In the dispute against the FFAR, perhaps the most significant clash with the non-discrimination principle arises from the commission cap. This could potentially constitute an unlawful restraint on trade and curtail the earning prospects of agents but is not a measure seen elsewhere in the sport. As there are no other examples of capping or restricting income for other football industry professionals, many of whom such as players and sporting directors can earn large wages, can help agents demonstrate that the caps against them contradict the principle of non-discrimination given in the Meca Medina case.

2. Proportionality: The ECJ emphasised that any measures taken by sports organisations or regulatory bodies must be proportionate to the legitimate objectives pursued. This means that any restrictions or regulations imposed by FIFA on football agents must be reasonable and not go beyond what is necessary to achieve legitimate goals, such as maintaining the integrity of the sport. As we will discuss later underneath the Meca Medina principle of balancing competing interests, proportionality will be considered in the context as to whether the measures taken by FIFA through the FFAR are proportional to the legitimate objective of regulating football agents in an appropriate manner.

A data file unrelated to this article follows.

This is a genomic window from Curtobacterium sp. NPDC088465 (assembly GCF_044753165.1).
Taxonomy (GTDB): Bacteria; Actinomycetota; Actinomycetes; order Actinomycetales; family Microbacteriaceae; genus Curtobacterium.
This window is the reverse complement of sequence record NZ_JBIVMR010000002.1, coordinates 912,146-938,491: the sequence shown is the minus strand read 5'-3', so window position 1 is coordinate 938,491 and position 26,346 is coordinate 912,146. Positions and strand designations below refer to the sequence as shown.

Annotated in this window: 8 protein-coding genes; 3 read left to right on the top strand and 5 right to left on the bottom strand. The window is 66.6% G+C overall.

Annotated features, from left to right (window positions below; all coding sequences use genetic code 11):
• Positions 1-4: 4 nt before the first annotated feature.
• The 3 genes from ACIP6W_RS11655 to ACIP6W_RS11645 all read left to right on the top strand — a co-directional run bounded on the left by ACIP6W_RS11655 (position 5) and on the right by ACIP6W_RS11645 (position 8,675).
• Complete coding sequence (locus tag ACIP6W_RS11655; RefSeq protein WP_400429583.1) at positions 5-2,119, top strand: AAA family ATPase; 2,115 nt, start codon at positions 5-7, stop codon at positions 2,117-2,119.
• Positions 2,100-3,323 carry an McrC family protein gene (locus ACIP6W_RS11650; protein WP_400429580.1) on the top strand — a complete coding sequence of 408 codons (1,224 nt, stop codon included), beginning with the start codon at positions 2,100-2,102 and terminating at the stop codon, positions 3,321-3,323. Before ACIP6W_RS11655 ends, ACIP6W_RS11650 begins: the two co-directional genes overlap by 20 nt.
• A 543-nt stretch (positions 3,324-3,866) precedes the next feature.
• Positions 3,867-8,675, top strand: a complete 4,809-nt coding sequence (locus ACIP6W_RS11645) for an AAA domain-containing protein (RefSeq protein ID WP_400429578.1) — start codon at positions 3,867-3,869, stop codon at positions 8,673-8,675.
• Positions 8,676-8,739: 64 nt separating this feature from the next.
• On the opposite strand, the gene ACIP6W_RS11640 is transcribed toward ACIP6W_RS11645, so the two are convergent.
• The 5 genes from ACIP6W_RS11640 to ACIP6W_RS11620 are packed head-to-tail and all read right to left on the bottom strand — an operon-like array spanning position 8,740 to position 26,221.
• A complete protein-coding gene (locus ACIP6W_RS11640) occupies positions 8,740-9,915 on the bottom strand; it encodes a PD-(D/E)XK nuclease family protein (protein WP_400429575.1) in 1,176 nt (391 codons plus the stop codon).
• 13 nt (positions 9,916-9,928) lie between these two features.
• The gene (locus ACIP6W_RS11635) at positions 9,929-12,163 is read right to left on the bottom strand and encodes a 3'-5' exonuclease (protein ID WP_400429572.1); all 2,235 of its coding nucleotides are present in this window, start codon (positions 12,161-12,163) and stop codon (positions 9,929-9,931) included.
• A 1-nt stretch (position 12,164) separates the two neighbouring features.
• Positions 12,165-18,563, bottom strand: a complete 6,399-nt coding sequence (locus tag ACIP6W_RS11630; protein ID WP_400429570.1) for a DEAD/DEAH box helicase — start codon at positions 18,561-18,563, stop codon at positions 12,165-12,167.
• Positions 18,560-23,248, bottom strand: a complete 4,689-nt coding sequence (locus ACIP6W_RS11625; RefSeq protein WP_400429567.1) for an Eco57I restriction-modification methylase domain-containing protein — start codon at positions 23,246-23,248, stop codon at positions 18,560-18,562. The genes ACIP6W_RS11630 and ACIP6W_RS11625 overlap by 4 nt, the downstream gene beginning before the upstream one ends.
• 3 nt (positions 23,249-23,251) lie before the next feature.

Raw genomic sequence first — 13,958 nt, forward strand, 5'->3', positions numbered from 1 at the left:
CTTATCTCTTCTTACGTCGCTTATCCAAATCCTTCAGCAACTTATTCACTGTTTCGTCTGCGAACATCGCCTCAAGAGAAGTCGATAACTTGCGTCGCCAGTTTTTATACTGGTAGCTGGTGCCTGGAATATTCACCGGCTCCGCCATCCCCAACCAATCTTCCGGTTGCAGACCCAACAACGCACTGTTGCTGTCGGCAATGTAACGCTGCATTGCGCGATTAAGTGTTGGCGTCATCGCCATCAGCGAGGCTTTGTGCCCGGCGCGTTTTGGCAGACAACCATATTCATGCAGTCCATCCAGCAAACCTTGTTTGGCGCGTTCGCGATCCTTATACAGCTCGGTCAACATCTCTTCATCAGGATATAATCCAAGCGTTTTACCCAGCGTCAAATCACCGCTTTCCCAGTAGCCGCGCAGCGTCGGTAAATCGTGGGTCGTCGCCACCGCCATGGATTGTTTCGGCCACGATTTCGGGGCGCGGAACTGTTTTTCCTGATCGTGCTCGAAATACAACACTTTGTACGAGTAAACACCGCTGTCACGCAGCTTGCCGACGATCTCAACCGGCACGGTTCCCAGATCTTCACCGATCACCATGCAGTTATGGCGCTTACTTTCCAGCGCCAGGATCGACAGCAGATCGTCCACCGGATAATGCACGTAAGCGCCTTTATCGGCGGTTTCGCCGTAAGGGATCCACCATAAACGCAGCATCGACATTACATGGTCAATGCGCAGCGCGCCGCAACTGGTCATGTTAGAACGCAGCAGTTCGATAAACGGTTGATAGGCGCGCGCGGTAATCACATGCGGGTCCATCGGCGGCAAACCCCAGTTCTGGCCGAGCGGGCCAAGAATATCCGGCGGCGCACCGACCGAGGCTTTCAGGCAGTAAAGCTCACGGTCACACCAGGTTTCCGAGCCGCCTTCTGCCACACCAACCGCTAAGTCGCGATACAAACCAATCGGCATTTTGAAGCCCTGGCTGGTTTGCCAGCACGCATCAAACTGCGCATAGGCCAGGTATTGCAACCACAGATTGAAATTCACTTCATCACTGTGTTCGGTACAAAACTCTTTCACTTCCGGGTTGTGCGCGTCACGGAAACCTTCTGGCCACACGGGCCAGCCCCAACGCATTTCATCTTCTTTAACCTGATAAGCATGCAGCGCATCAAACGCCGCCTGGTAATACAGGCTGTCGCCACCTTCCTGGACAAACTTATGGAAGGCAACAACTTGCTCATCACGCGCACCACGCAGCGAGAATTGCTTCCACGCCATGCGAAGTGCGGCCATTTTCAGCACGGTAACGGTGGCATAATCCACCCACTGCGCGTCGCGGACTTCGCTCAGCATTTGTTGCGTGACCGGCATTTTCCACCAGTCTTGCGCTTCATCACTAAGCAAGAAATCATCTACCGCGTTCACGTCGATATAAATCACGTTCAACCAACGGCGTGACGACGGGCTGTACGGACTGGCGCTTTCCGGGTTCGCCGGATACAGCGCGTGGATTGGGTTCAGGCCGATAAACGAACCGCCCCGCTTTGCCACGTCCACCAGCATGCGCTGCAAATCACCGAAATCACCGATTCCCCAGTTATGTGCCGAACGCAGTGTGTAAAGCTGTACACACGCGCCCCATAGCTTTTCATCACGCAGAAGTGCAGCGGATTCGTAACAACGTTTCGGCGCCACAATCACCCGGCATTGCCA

3. Transparency and Due Process: The ECJ highlighted the importance of transparency and due process in the enforcement of competition law. This means that any actions or decisions taken by FIFA in its dealings with football agents should be transparent, and agents should have the opportunity to present their case and be heard in a fair manner.

With regards to this legal principle, it is key to understand that FIFA serves as the global governing body responsible for establishing, revising, and abolishing rules and regulations in the sport, which subsequently find implementation at the national level. The legal case against FIFA seeks to demonstrate that the predominant entity, FIFA itself, has misused its position of authority and committed an ‘abuse of dominance’ that is in breach of the transparency and due process principle outlined in the Meca Medina case.